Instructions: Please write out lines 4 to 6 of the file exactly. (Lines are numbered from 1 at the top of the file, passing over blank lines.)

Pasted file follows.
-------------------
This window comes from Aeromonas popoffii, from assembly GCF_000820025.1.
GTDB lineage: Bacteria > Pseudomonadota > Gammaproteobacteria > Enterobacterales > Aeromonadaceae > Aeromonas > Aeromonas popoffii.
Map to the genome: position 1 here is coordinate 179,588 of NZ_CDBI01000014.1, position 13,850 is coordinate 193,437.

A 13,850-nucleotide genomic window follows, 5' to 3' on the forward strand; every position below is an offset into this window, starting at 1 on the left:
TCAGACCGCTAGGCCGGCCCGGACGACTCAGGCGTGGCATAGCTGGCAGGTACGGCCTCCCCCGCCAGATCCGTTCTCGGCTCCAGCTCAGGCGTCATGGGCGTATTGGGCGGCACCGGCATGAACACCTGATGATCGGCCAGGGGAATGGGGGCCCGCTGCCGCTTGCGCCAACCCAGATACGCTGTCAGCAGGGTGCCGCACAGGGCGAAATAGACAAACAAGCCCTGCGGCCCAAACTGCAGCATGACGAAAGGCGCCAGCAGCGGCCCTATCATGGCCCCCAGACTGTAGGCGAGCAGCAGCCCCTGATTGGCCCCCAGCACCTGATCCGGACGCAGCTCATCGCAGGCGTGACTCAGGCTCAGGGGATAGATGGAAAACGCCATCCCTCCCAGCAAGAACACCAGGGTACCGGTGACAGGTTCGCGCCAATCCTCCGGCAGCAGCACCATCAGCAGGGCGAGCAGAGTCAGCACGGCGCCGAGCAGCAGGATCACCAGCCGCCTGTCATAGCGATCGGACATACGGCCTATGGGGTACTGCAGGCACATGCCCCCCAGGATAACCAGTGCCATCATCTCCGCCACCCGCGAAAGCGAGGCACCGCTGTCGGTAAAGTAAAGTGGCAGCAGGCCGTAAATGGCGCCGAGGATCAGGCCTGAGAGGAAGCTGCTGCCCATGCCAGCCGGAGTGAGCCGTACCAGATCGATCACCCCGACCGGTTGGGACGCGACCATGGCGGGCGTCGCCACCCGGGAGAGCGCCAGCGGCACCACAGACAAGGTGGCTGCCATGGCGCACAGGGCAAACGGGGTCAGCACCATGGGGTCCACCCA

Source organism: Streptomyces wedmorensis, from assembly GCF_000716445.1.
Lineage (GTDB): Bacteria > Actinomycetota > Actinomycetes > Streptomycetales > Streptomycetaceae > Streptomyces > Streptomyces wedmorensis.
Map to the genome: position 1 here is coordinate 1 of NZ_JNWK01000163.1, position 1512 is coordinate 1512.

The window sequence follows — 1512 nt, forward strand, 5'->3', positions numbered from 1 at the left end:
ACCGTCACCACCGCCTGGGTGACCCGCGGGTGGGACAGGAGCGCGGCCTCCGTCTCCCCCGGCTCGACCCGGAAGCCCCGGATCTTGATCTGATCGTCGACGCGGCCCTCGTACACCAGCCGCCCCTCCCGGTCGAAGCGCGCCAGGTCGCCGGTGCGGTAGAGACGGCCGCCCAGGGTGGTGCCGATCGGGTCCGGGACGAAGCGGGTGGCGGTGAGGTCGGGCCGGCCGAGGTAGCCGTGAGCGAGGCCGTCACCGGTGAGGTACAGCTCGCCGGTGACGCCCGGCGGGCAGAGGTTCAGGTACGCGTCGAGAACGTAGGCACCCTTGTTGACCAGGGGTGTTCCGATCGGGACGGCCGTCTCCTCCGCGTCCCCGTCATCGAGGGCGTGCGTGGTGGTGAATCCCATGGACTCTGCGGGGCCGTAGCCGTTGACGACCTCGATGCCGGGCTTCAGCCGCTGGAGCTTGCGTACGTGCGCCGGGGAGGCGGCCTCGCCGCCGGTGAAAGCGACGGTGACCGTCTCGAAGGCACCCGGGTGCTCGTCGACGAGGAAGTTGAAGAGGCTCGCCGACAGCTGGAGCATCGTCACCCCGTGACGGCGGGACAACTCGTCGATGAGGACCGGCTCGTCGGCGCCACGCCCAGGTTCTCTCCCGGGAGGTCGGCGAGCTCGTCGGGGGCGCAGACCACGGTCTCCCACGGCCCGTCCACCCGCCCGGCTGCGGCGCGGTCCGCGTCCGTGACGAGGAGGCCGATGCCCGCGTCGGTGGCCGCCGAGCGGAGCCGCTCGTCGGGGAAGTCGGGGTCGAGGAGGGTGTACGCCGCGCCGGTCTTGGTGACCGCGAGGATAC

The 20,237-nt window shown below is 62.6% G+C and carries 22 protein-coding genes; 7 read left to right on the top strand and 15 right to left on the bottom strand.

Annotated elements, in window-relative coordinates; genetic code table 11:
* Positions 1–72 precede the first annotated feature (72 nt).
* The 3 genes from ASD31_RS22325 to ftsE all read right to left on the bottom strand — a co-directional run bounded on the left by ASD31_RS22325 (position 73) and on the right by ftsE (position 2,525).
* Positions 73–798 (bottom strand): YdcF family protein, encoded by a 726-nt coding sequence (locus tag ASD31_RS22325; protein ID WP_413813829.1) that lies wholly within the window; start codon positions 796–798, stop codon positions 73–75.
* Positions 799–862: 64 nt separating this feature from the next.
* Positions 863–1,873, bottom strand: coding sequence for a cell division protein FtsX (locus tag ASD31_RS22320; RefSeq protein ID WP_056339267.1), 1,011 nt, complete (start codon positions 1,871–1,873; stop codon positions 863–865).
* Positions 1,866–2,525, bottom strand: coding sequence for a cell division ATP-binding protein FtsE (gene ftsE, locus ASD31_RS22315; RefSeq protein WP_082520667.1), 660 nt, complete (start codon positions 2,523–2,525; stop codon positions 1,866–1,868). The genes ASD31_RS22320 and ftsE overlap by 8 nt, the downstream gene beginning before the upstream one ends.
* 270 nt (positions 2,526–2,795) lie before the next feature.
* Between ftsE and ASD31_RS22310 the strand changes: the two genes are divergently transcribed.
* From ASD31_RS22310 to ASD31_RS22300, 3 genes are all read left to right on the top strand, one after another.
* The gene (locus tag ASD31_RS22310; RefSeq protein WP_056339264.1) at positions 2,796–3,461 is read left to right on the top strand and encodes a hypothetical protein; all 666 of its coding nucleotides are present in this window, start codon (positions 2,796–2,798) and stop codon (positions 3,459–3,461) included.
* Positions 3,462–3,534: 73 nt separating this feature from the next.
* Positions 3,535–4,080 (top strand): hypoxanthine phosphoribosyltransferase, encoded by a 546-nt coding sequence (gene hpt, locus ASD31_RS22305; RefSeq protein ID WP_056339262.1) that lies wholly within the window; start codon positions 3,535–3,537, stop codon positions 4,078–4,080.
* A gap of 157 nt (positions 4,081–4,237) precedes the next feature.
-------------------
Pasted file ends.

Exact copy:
A 13,850-nucleotide genomic window follows, 5' to 3' on the forward strand; every position below is an offset into this window, starting at 1 on the left:
TCAGACCGCTAGGCCGGCCCGGACGACTCAGGCGTGGCATAGCTGGCAGGTACGGCCTCCCCCGCCAGATCCGTTCTCGGCTCCAGCTCAGGCGTCATGGGCGTATTGGGCGGCACCGGCATGAACACCTGATGATCGGCCAGGGGAATGGGGGCCCGCTGCCGCTTGCGCCAACCCAGATACGCTGTCAGCAGGGTGCCGCACAGGGCGAAATAGACAAACAAGCCCTGCGGCCCAAACTGCAGCATGACGAAAGGCGCCAGCAGCGGCCCTATCATGGCCCCCAGACTGTAGGCGAGCAGCAGCCCCTGATTGGCCCCCAGCACCTGATCCGGACGCAGCTCATCGCAGGCGTGACTCAGGCTCAGGGGATAGATGGAAAACGCCATCCCTCCCAGCAAGAACACCAGGGTACCGGTGACAGGTTCGCGCCAATCCTCCGGCAGCAGCACCATCAGCAGGGCGAGCAGAGTCAGCACGGCGCCGAGCAGCAGGATCACCAGCCGCCTGTCATAGCGATCGGACATACGGCCTATGGGGTACTGCAGGCACATGCCCCCCAGGATAACCAGTGCCATCATCTCCGCCACCCGCGAAAGCGAGGCACCGCTGTCGGTAAAGTAAAGTGGCAGCAGGCCGTAAATGGCGCCGAGGATCAGGCCTGAGAGGAAGCTGCTGCCCATGCCAGCCGGAGTGAGCCGTACCAGATCGATCACCCCGACCGGTTGGGACGCGACCATGGCGGGCGTCGCCACCCGGGAGAGCGCCAGCGGCACCACAGACAAGGTGGCTGCCATGGCGCACAGGGCAAACGGGGTCAGCACCATGGGGTCCACCCA

Source organism: Streptomyces wedmorensis, from assembly GCF_000716445.1.